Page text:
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If Browns attack on Hillary had any effect, it probably

source:muvtime:2023-11-30 15:37:14

"Oho!" shouted Garvestad, "your mare shies; she'll break your neck some day, as likely as not. You had better sell her before she gets you into trouble."

If Browns attack on Hillary had any effect, it probably

"But I shouldn't like to have your broken neck on my conscience," Erik replied; "if necks are to be broken by Lady Clare I should prefer to have it be my own."

If Browns attack on Hillary had any effect, it probably

The peasant was not clever enough to make out whether this was jest or earnest. With a puzzled frown he stared at the youth and finally broke out:

If Browns attack on Hillary had any effect, it probably

"Then you won't sell her at no price? Anyway, the day you change your mind don't forget to notify John Garvestad. If it's spondulix you are after, then here's where there's plenty of 'em."

He slapped his left breast-pocket with a great swagger, looking around to observe the impression he was making on his audience; then, jerking the bridle violently, so as to make his horse rear, he rode off like Alexander on Bucephalus, and swung down upon the highway.

It was but a few weeks after this occurrence that Captain Carstens and his son were invited to honor John Garvestad by their presence at his wedding. They were in doubt, at first, as to whether they ought to accept the invitation; for some unpleasant rumors had reached them, showing that Garvestad entertained unfriendly feelings toward them. He was an intensely vain man; and the thought that Erik Carstens had a finer horse than Valders-Roan left him no peace. He had been heard to say repeatedly that, if that high-nosed youth persisted in his refusal to sell the mare, he would discover his mistake when, perhaps, it would be too late to have it remedied. Whatever that meant, it sufficed to make both Erik and his father uneasy. But, on the other hand, it would be the worst policy possible, under such circumstances, to refuse the invitation. For that would be interpreted either as fear or as aristocratic exclusiveness; and the captain, while he was new in the district, was as anxious to avoid the appearance of the one as of the other. Accordingly he accepted the invitation and on the appointed day rode with his son into the wide yard of John Garvestad's farm, stopping at the pump, where they watered their horses. It was early in the afternoon, and both the house and the barn were thronged with wedding-guests. From the sitting-room the strains of two fiddles were heard, mingled with the scraping and stamping of heavy feet.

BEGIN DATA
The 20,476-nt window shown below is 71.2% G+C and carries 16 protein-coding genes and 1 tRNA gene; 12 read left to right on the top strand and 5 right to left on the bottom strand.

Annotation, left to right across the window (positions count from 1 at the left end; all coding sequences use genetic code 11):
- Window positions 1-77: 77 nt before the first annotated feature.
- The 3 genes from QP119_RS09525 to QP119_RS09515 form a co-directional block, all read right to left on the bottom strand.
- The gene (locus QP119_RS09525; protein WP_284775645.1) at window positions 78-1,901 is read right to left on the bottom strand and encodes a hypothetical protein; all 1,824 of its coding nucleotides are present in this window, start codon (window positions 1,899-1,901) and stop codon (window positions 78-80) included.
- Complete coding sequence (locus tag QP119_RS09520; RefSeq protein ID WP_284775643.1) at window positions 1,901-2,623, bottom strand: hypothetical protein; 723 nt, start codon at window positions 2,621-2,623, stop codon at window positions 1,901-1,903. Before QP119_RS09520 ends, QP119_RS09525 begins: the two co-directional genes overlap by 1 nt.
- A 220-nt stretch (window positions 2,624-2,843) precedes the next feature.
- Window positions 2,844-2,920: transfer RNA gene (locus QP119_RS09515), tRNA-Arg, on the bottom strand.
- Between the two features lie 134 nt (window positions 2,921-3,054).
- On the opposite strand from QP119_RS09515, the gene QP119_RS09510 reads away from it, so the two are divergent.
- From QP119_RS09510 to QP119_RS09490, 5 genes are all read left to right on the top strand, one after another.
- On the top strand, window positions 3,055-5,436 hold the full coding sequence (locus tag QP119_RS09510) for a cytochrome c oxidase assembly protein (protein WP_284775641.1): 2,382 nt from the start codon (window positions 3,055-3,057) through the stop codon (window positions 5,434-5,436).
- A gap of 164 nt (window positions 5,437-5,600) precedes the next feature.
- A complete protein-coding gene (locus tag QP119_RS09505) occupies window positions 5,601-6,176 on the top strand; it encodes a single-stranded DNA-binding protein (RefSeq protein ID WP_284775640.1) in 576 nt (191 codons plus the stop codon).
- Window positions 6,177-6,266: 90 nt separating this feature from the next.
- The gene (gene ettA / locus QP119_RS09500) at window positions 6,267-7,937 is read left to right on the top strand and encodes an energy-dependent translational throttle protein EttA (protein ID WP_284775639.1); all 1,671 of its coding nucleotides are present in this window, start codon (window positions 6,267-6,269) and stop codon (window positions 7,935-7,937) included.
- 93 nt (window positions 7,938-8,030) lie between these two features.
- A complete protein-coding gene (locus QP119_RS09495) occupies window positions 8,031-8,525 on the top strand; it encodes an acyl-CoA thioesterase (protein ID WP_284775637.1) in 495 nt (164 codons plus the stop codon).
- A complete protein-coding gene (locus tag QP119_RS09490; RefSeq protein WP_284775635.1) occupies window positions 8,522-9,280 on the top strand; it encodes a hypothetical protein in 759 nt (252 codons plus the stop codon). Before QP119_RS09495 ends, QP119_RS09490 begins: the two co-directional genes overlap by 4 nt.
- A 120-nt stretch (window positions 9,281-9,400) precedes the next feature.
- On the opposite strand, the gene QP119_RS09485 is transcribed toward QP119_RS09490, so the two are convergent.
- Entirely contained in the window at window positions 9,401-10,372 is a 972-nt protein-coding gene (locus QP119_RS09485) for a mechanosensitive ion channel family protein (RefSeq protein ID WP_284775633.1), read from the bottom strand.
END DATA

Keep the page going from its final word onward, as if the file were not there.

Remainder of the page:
Another musical performance was in progress in the barn; and all over the yard elderly men and youths were standing in smaller and larger groups, smoking their pipes and tasting the beer-jugs, which were passed from hand to hand. But the moment Lady Clare was seen all interest in minor concerns ceased, and with one accord the crowd moved toward her, completely encircling her, and viewing her with admiring glances that appreciated all her perfections.

"Did you ever see cleaner-shaped legs on a horse?" someone was heard to say, and instantly his neighbor in the crowd joined the chorus of praise, and added: "What a snap and spring there is in every bend of her knee and turn of her neck and flash of her eye!"